As far as hating Duke is concerned, it’s more of a reflex at this point than anything else.  Some people don’t understand that on the Tobacco Trail, nothing is more important than your basketball allegiance.  There’s a really funny David Sedaris story about how his speech teacher got him to reveal his speaking impediment by asking him who he rooted for.  He made the mistake of admitting that he was a State fan.  I remember one day, during high school, I wore my Carolina sweater to school the day after Duke had pummeled Carolina (the Dougherty years were sad ones).  I am not a fairweather fan, so I wore my sweater to show my pure love for that team.  My TEACHER made a snarky remark to me about it.  I could never take her class seriously again.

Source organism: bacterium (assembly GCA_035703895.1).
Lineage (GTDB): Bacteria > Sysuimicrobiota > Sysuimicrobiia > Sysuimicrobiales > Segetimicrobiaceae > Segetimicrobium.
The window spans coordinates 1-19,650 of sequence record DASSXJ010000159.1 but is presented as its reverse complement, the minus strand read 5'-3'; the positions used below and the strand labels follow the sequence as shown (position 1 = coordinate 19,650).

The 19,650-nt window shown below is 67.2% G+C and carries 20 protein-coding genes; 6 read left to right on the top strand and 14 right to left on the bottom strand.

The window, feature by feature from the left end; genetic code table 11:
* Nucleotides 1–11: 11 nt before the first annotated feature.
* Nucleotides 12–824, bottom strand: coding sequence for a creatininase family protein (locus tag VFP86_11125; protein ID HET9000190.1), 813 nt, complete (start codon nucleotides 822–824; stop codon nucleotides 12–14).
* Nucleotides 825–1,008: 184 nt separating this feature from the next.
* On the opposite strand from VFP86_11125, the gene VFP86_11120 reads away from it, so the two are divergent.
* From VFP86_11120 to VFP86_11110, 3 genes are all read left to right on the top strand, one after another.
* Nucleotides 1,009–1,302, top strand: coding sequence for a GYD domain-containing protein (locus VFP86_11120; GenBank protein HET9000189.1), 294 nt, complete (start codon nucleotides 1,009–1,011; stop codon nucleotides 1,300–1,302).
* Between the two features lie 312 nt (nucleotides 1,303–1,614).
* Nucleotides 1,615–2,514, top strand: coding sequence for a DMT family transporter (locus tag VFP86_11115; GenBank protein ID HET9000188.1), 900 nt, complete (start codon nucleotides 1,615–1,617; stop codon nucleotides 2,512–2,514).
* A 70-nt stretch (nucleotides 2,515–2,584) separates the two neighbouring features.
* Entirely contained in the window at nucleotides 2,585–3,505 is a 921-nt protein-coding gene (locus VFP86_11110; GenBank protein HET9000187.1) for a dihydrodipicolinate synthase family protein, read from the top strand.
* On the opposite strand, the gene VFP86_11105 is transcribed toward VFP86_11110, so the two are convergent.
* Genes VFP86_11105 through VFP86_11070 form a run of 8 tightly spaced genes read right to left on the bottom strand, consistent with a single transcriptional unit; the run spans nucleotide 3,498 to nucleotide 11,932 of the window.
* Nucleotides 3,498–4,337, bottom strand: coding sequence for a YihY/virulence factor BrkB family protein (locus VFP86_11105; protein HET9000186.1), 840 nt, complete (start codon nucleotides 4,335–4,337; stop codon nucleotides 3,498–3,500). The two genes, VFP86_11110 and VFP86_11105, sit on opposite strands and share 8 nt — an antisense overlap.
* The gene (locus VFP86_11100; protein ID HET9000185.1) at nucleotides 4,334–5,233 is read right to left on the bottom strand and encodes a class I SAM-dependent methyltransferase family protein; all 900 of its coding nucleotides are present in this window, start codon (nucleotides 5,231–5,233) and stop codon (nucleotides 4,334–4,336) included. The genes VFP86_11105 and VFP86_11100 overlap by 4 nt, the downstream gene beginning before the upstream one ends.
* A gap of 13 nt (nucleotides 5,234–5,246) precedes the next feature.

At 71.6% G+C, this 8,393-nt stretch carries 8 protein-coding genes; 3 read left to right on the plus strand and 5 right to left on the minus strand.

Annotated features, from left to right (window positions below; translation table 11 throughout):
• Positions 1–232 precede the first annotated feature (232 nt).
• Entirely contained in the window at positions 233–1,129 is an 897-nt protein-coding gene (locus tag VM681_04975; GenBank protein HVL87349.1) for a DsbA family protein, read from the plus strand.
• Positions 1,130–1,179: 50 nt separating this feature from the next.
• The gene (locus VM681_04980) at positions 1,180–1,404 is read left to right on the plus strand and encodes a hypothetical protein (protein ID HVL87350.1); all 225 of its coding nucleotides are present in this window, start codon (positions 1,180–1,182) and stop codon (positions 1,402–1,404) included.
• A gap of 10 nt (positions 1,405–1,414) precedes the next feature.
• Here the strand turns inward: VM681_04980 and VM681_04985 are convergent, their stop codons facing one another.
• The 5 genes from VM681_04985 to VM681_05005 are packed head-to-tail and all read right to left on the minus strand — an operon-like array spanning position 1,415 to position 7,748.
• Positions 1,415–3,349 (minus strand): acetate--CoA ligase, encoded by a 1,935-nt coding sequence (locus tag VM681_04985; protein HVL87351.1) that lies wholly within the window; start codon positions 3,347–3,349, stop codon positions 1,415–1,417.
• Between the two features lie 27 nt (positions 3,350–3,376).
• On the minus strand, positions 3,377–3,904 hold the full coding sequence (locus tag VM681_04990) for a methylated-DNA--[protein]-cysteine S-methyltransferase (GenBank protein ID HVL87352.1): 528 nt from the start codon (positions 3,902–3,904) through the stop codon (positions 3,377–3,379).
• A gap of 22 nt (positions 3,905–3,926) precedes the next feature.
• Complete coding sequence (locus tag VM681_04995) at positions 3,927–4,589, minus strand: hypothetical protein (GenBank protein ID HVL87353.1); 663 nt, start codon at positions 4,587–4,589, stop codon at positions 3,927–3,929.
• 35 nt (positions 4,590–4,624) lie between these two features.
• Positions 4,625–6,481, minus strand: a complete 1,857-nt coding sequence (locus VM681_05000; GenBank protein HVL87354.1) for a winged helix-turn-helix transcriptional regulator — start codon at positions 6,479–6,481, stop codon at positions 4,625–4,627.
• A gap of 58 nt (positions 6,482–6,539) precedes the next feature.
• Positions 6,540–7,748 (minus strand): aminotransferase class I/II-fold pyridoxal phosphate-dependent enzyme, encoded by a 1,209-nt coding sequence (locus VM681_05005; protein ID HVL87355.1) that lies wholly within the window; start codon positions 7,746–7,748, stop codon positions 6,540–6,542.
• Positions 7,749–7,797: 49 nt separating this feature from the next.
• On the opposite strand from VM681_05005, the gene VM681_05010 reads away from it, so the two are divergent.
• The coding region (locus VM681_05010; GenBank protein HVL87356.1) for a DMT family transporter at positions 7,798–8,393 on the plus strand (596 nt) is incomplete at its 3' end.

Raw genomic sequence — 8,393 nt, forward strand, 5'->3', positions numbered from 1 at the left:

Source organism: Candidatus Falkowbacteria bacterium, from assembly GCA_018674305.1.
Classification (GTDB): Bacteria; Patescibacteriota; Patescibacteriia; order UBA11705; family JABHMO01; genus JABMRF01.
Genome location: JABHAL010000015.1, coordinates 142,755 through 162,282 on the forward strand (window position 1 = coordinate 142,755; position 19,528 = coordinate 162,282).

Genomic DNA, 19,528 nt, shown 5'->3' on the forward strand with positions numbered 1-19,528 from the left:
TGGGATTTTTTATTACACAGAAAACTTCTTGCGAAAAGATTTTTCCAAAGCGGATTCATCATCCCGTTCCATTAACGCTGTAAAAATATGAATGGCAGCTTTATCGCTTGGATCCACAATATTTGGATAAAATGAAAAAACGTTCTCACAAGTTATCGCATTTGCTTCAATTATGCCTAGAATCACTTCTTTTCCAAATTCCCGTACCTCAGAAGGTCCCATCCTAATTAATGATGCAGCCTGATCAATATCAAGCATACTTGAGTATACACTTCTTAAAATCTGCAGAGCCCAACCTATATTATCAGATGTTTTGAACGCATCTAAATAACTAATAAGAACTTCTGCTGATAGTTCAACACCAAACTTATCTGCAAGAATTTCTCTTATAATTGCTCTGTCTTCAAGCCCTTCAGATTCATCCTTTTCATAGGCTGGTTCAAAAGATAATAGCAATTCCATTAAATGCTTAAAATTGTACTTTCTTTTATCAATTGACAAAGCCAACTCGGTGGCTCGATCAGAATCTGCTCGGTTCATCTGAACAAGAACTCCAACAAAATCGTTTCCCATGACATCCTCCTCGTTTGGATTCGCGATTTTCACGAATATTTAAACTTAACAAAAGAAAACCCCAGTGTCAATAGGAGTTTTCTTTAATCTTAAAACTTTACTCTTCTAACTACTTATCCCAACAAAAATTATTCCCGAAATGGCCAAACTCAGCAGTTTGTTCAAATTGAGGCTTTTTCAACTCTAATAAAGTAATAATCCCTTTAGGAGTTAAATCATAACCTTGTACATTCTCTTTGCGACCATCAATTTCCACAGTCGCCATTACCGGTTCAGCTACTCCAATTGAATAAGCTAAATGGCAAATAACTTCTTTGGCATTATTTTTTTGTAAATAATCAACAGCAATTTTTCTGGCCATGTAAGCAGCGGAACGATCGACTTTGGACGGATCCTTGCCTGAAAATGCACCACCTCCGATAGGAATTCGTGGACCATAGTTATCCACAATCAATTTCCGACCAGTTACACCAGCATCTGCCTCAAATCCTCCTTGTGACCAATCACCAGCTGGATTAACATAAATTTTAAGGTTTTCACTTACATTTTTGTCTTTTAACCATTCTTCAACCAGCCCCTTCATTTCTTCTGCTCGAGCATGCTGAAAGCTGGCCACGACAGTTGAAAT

Tar Heel Margaritas
Source: Cocktail Times

2 ounces tequila

1 ounce triple sec

1 ounce blue curacao (pronounced cure-a-saow)

1 ounce lime juice

1 tbsp sugar, for rim

Wet the rim of your glass and dip in sugar.  In another glass, mix alcohol with ice, serve.

Makes one drink.